A while back, Intel (INTC -5.42%) and longtime PC partner ASUS announced the ZenFone series of smartphones. The ZenFone 4, 5, and 6 all sported older generation Clover Trail+ Atom processors along with Intel's 3G modems. Around the same time as this family of phones launched, Intel announced that it had signed a multiyear, multidevice strategic relationship with ASUS for a whole family of smartphone and tablets. Interestingly enough, according to VR-Zone China,  ASUS' next smartphone -- an LTE-capable 4.5-inch device that looks similar to the Intel-powered ZenFone line -- will be powered by Qualcomm (QCOM -2.74%) silicon.

It's that integration
The low-cost, LTE-capable phone from ASUS will sport a low-end Qualcomm Snapdragon 400. This chipset has proven exceptionally popular and has powered everything from Samsung's Galaxy S4 Mini to hordes of white-box smartphones in Asia. It is not a particularly zippy chip, sporting four low-end ARM (ARMH) Cortex A7 cores, but it is highly integrated and comes with a Qualcomm LTE modem as well as 802.11ac connectivity built right onto the processor.

Source: Qualcomm.

What does Intel have to offer in this space? Well, for a low-cost LTE product, ASUS would have two main options:

  • Intel's prior-generation 32-nanometer Clover Trail+ platform paired with discrete connectivity combo and Intel's XMM 7160 modem; and
  • Intel's latest-generation 22-nanometer Merrifield platform paired with discrete connectivity and Intel's XMM 7160 LTE modem.

With the Qualcomm processor, ASUS gets a lot of value integrated onto a single chip. With the Intel platform, ASUS needs to not only buy Intel's processor, but it also needs to buy a separate LTE modem and a connectivity combo chip. Not only does this increase the printed circuit board footprint, but it also likely impacts power consumption to some non-trivial degree. 

Why is this? In Qualcomm's case, both the Wi-Fi and cellular modem are built on the lower-power 28-nanometer LP process. In Intel's case, the discrete modem as well as the connectivity combo are likely built on the aging 40-nanometer process for Merrifield, although for Moorefield the situation gets a lot better as the modem is built on 28-nanometer. That said, in order to fully capture the manufacturing lead that it has, Intel needs all of the performance/power sensitive components in the platform need to be built on the latest manufacturing technology.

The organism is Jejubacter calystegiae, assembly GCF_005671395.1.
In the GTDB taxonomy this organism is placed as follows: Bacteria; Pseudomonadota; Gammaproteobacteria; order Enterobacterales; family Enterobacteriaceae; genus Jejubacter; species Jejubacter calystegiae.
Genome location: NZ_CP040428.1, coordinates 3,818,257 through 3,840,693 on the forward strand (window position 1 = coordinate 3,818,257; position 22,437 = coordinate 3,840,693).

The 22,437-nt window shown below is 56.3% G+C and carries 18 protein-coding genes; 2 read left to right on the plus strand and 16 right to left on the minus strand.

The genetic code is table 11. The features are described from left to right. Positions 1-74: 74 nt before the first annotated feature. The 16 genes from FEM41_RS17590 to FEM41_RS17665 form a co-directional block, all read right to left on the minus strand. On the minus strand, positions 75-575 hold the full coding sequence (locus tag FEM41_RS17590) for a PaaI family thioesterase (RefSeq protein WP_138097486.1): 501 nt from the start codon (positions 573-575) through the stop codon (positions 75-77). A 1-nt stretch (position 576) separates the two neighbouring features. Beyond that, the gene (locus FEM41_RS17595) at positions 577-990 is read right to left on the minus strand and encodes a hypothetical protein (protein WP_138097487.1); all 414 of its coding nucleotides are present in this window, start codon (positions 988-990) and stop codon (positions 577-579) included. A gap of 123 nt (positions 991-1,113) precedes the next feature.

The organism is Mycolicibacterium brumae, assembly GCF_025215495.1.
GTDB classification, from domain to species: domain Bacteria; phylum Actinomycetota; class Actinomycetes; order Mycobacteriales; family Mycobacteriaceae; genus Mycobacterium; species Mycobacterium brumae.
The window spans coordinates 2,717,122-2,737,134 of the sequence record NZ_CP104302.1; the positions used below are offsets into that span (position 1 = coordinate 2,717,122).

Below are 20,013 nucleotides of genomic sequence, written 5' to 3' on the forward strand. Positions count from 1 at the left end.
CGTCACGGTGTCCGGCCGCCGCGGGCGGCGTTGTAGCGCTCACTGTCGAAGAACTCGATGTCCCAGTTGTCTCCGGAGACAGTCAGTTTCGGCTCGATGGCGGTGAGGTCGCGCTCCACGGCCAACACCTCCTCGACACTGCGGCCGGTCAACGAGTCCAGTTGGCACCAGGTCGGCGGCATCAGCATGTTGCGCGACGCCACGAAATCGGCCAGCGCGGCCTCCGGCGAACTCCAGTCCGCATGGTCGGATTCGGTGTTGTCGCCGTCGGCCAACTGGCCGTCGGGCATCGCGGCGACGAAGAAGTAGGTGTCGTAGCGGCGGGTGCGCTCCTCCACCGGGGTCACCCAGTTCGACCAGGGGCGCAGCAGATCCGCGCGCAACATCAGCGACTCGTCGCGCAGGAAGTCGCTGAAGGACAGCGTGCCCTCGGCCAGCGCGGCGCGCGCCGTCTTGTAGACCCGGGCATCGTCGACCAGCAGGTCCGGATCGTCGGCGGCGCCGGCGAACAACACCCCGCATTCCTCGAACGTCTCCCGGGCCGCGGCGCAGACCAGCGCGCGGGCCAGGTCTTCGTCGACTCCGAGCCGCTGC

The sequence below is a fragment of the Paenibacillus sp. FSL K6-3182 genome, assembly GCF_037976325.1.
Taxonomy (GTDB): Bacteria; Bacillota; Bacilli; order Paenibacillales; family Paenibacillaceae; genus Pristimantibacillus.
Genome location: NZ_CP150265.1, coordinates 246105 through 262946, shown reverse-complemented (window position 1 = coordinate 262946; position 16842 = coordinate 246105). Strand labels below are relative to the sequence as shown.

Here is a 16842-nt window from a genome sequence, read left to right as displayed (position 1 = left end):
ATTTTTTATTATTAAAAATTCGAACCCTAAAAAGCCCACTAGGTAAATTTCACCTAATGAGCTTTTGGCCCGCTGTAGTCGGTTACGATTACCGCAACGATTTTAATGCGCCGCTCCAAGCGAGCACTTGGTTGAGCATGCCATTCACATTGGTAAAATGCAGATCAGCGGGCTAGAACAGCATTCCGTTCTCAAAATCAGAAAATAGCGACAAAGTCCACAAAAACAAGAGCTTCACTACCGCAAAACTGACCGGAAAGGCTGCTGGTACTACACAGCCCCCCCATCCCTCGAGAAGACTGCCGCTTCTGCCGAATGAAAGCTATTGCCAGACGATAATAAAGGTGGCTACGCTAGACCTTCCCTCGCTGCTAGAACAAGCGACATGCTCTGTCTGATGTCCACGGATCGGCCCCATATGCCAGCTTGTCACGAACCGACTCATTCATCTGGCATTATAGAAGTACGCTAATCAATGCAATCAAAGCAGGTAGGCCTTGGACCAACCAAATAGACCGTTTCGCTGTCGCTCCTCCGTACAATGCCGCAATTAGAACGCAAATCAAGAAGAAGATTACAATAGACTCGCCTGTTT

Do you now see why Intel needs SoFIA?
One of the first "big" moves that Intel's new CEO, Brian Krzanich, made was to put a product known as SoFIA on the smartphone/tablet road map. This is a TSMC-built 28-nanometer high-K/metal gate (this is the faster of the two 28-nanometer mobile offerings from TSMC) part that integrates the cellular modem into the main processor and the connectivity into the RF transceiver.

While the apps processor doesn't get the benefit of Intel's latest-and-greatest process technology, the entire platform should be much cheaper and potentially lower power relative to the Merrifield (22-nanometer) + XMM 7160 (40-nanometer baseband/65-nanometer RF transceiver) combination. This would finally allow Intel to compete on even-footing for mass-market smartphones.